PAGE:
Wednesday, 9 December 2009

Going for a song

We are in the middle of a whirl of Christmas shows - as are most parents at the moment, no doubt. I am the proud mother of a Townsperson and a Robin (two separate productions, neither with significant parts were they to drop down with the dreaded lurgy in the next 24 hours).

So, last night, my husband and I had a 'night out at the theatre' - i.e. Aladdin by Key Stage 2 (why have we dropped Infants & Juniors?) It was excellent: truly, I have to say that. It went without a hitch and to manage to organise about 150 children to be on and off stage at the right times is an amazing feat. Someone had painted a beautiful backdrop, the costumes were fantastic and I could hear every word.

It was a musical and I have to admire all the children who took major parts and sang solos. It is terrifying to stand in front of parents anyway - to do that and sing is marvellous. And no-one bottled out. And some of the notes were very high. But .... (and you knew a but was coming!) some of it was remarkably out of tune.

Now, I cannot criticise the children at all: they were doing really well. But it did set me to wondering whether or not I could sing at that age. Even my tone-deaf husband questioned the singing, and what his abilities were at that age.

My school had a choir. We were trained in classic choir songs, singing descants for the carol service and in harmonious parts. The spring term brought 'The Opera': a musical for the choir to perform. There were some solo parts and some spoken parts but the majority was choral. We did Joseph one year, Treasure Island another, I recall watching The Mikado once. I think we could sing. I know that in my final year at school we won a county choir competition and that later my sister's year recorded an album and were on the local news. So I suspect our choir was good, that we could sing.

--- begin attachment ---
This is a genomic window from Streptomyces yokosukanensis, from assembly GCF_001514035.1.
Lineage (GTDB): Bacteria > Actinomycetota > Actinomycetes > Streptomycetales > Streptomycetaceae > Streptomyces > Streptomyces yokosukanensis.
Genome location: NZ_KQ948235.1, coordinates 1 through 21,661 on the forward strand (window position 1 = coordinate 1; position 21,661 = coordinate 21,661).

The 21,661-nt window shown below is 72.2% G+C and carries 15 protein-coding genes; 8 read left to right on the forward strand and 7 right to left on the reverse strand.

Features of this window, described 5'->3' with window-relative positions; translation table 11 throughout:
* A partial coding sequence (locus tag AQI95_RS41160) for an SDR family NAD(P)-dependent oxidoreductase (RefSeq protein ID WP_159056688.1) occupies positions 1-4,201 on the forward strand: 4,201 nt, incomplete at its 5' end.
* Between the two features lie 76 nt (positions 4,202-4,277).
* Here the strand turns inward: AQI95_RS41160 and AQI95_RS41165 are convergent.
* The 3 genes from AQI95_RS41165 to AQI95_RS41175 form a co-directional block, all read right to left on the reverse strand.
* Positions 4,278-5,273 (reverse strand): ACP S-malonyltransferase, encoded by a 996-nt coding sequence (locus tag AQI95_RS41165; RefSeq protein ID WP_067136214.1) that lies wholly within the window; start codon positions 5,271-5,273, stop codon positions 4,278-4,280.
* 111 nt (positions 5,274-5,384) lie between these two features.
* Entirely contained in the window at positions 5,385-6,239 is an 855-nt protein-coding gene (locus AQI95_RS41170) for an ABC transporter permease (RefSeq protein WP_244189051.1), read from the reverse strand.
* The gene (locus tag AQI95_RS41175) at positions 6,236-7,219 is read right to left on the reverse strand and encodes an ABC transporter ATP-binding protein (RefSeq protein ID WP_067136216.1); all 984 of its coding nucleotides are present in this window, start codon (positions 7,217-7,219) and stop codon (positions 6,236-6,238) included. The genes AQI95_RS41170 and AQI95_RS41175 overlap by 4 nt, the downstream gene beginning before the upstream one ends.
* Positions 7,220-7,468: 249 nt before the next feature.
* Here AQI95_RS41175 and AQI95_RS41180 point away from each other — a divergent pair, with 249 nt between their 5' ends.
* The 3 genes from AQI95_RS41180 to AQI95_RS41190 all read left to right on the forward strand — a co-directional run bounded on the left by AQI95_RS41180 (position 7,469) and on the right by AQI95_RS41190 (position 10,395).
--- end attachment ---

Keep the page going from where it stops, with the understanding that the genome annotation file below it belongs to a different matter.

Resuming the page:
I glimpsed the end of X-factor when Jedward were knocked out. I was fascinated by Danii's question: Is this a singing competition? Can any of these wannabe stars sing? I hear wobbles and moments of being out of tune. Is that nerves, or part of our current obsession with pushing for fame and stardom without having the correct training in place? Singing is a physical activity that requires controlled breathing and depth of voice comes from the correct use of one's diaphragm. Without this, untold damage to vocal chords can occur, which sadly will only become apparent at an older age.

I am no expert and strongly believe that singing adds so much to life: expressions of emotion, release of stress and outpourings of joy. So I am delighted that my children's school has a choir and the confidence to present a musical, but I just hope that their training will develop strength and depth rather than just enjoyment. And tunefulness...

And - for tonight - I hope that one particularly excitable Robin will remember all her words and actions. (See - extraordinarily proud mother comes first!)


Working Mum said...

Aw, lovely. I agree entirely about singing adding much to life. Singing in a choir is a chance to be in a team if you're not sporty (I'm not) and is a real collaborative activity. Singing has also been proved to increase self esteem and self confidence so more schools are going back to singing lessons and choirs and it's no bad thing! You can even introduce a competitive element with choral competitions!

I love singing in the Manchester Chorale and would like my daughter to enjoy singing too. I've been singing with her for a long time as I believe that you can improve your 'ear' with practice and she's now quite in tune. When she's 6 or 7 she can joing Canzonetta Children's Choir Training Choir, but only if she can read (words, not music) and this morning she told me she's reading everything she can so that she can join the choir. I think she's looking forward to it!

Catharine Withenay said...

WM, what you say is so true. All my singing is now limited to belting out hymns at church, or warbling around the house, but I love the release it brings. I have worked quite hard on encouraging my children, particularly my son, given that my husband can't sing the right note to save his life. I have moderate success, but am most careful never to criticise to their face: they need encouragement most of all. Nevertheless, I'm quite jealous of your daughter and her excitement about the choir!

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